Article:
believed, this may also be the month
when it ends.
A confidence motion is expected to be
tabled by the leader of the opposition
shortly after parliament returns on
September 3, with a small handful of
Conservative MPs said to be seriously
considering voting against their own
government; such is their desperation
to thwart MrJohnson’s promise to take
Britain out of the EU “come what may”.
If the government to lose the vote, we
will all be dusting off our copies of the
Fixed-term Parliaments Act 2011.
The Act, which was passed by the
Conservative-Liberal Democrat coalition
government, aimed to transfer the
power to control the electoral timetable
from the prime minister to parliament
by requiring the former to have the
agreement of two-thirds of the house
in order to call an election.
Crucially, the Act also allows the prime
minister a stay of execution in the event
of a lost confidence vote. Rather than
having to call an election immediately
upon defeat, as was the case prior to
2011, there is now a 14-day period
during which he or an alternate leader
has a chance to secure a majority of
support in the Commons.
Normally, this would be incidental. At
present, with the clock ticking towards
October 31, the date on which it is
legally mandated for Britain to leave
the European Union, 14 days could
make all the difference.
Once the two weeks are up, if no new
government has been formed, an
election must be called and the power
for choosing the date rests entirely with
the prime minister.
Rather than limiting MrJohnson,
this Act, at this particular moment
in time, has provided him with an
unexpected source of strength. Even if
he is defeated in a confidence motion
on September 3, an election will not
be announced until October17. At
thispoint, MrJohnson can announce
that the election will take place
on October 31, or a date shortly
How long will the prime
minister’s tenure last?

hmsholdings.co.uk

This article was sponsored by HMS Group. The Parliamentary Review is wholly funded by the representatives who write for it. The publication in which this article originally appeared contained the following foreword from Rt Hon Michael Gove.

Rt Hon Michael Gove's Foreword For The Parliamentary Review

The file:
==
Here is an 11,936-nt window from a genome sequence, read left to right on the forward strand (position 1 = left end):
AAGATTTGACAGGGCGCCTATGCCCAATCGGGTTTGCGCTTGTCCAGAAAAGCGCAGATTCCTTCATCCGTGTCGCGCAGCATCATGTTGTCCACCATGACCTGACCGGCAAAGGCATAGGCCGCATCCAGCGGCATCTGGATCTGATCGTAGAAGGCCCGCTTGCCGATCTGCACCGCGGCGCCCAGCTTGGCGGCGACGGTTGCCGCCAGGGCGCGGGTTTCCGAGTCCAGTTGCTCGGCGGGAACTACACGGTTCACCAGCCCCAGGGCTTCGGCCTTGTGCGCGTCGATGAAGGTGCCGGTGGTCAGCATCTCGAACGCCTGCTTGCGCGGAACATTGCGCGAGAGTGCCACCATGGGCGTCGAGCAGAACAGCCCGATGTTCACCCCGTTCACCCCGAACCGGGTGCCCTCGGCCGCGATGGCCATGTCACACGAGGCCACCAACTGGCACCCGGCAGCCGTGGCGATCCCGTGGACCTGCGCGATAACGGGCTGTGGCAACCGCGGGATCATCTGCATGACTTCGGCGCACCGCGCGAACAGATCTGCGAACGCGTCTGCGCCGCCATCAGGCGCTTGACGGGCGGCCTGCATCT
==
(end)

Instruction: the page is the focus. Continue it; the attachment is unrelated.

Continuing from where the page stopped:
By Rt Hon Michael Gove

This year's Parliamentary Review comes at a momentous time for parliament, as we collectively determine the destiny of the United Kingdom. 

On October 31, the UK will leave the European Union. The successful implementation of this process is this government's number-one priority.

Three years after a historic referendum vote, we will deliver on the decisive mandate from the British people. Trust in our democracy depends on it. Until that final hour, we will work determinedly and diligently to negotiate a deal, one that abolishes the backstop and upholds the warm and close relationship we share with our friends, allies and neighbours in the EU. But in the event that the EU refuses to meet us at the table, we must be prepared to leave without a deal.

As the Chancellor of the Duchy of Lancaster, it is my job to lead on this government's approach, should that scenario happen. Preparing for Brexit is my department's driving mission. But while I am leading this turbocharged effort, the whole of government is committed to this endeavour.

Ministers across Whitehall are working together to ensure that every possibility is considered, every plan is scrutinised and every provision is made. A daily drumbeat of meetings means that we are holding departments accountable, so that preparations are completed on time.

The chancellor has confirmed that all necessary funding will be made available. And we have mobilised thecivil service, assigning 15,000 of our most talented civil servants to manage our exit from the EU.

We will make sure that on November 1, there is as little disruption to national life as possible. Our trade relationships will continue to thrive, thanks to agreements with countries around the world worth £70 billion. Our country will remain secure, thanks to nearly 1,000 new officers posted at our borders. And the 3.2 million EU nationals now living and working among us can remain confident, with absolute certainty, of their right to remain in the UK.

Above all, our goal is to be transparent. Soon, we will launch a public information campaign so that citizens, communities and businesses are ready and reassured about what will happen in the event of “no deal”.

In my first few weeks in this role, I have travelled to ports and tarmacs, borders and bridges, all across the UK –from the seaside of Dover to the rolling green hills of County Armagh. I have heard from business owners and border officials, farmers and hauliers. They are ready to put an end to uncertainty. And they are ready to embrace the opportunities ahead.

Our departure from the EU will be a once in a lifetime chance to chart a new course for the United Kingdom. Preparing for that new course will be a herculean effort. But this country has made astounding efforts before. We can do it again.
Rt Hon Michael Gove
Chancellor of the Duchy of Lancaster